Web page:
People have to understand that it pays to treat other people with respect and it seems the only way to get the message across is to speak a language they understand. 

  

 

 

September 26, 2008

Expired or Not?

Filed under: consumers — Tomi @ 1:50 pm
Tags: , ,

Expired or Not?

 

With the recent increases in gas prices, and the mortgage slum, a lot of consumers are implementing different methods to cut gas expenses by limiting driving time as well as experimenting with others ways of cutting their living expenses.  For example, more and more family shoppers are going into the store with a list for items needed in the homes in a bid to cram all shopping need into one visit. Instead of daily or weekly shopping trips, many are choosing to stock up for a few days, for some it’s weeks and for some it’s months as a means to save on gas costs.  Also many are going in to discount warehouses for the first time, some clipping coupons to get more items per trip while cutting reducing the costs.

 

The efforts of the consumer are however frustrated by the manufacturers who it seems is unsympathetic with their offerings of confusing listings of expiring days on items available for purchase. Going from one aisle to the other in a regular grocery store, you’ll be amazed at the differences on the listed expiring dates on the items.  There is – use by, best by, best before, sell by, buy by, use or freeze by, enjoy by and then there is the one that has different days for different localities like the sell in NY by and in NJ by which you see mostly on milk.

 

A basic analysis of the different prints:

 

Use by: this is the most plain and easily understandable of all it tells you exactly when to use the item and after the listed date, you discard the unused portions.

 

Best before: I’ve often wondered if this means the item is still good after the date stipulated or if and if it’s only at it’s best before then.  I often thrown it out by the date but then sometimes I wonder if I could be saving more if I use it after the dates since I’d actually finished a box of cookies once afterwards noticing that the expiring date was 2 months prior to my consumption date. I’ve also bought bread once that got moldy two days before the listed date.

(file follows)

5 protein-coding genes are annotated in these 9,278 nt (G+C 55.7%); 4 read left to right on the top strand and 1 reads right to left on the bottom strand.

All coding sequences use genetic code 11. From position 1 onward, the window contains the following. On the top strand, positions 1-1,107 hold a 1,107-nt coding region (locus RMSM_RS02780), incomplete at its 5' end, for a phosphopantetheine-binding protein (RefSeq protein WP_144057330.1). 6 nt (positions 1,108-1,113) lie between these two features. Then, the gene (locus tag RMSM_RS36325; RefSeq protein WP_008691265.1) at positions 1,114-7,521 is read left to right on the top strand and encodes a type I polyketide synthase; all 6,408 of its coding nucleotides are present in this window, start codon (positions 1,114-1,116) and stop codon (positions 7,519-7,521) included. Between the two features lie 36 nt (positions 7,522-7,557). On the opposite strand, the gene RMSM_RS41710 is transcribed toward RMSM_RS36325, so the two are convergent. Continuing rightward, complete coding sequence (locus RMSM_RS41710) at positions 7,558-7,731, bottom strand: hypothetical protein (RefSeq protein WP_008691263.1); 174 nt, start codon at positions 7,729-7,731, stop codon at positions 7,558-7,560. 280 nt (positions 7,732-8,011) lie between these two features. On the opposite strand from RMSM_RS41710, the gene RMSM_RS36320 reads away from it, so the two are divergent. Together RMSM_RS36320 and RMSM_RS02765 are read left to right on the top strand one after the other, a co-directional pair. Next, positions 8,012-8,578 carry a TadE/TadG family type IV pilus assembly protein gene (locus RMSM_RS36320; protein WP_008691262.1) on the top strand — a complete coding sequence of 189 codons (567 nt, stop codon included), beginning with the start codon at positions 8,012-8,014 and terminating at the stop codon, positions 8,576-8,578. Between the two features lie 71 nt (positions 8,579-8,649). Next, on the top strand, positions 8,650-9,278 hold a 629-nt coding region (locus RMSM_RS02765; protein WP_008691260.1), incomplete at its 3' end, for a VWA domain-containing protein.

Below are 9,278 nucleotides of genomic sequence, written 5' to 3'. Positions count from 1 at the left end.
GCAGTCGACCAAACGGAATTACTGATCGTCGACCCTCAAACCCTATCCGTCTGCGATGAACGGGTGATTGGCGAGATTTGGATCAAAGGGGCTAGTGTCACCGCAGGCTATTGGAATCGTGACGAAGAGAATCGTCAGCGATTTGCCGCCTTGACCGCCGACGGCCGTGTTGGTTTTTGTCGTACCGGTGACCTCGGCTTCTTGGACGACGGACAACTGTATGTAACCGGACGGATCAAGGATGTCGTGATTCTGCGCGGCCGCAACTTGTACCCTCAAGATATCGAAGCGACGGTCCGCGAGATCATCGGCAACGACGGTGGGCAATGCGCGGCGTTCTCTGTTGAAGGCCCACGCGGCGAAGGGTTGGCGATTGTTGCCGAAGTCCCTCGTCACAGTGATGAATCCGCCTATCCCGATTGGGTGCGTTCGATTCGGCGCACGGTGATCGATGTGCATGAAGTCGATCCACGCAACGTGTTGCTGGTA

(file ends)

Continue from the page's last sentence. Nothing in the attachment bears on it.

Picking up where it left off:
Sell by: This you find more on meat. Obviously the listed date is for the retailer but if I as the consumer buys the item on the exact same date listed and then change my mind for my recipe and I don’t use it that day but plan on using it the day after, would it still be ok?

 

Use or freeze by: this is as confusing as it can be. If I don’t use by but buy it and decide to freeze it would it still be okay to use if in 6 months or let’s say it gets tossed into the bottom of the freezer and I don’t get to see it until the next year. Would it still be okay to use it?

 

Finally, the use in NY by and in NJ where usually, the date in NY is an earlier date than the NJ date This begs the question why is there an earlier date. Obviously, certain laws limit the shelf life of these items in NY but the same law doesn’t apply in NJ.  It does makes one wonder if the people of NJ are being used as guinea pigs for an experiment. Why don’t we just have the same date for everyone???

 

True these manufacturers have laws governing their conduct but where exactly does that leave the common man.  The retailers offer on sale some items a few days before the printed expiring date and some don’t even notice that some items on their shelves are past the said expiring date.  As a rule I try to go for the item that is farthest from the expiring date but using online grocery delivery service, I get items within a day of it’s expiring date and the time I’m trying to save by not going into the store in the first place is wasted because I would have to go into the store to exchange it eventually.   Wouldn’t it be fair if the FDA mandated the use of same statement of expiring by all manufacturers? It would certainly help a lot of shoppers coordinate their shopping if only they understood when exactly the useful life of the item expires. Thus there would be no confusion and shoppers would really be able to save time and who knows it might be a major step in saving the environment from that dangerous Carbon Monoxide exhaust culprint that’s contributing to  GLOBAL WARMING.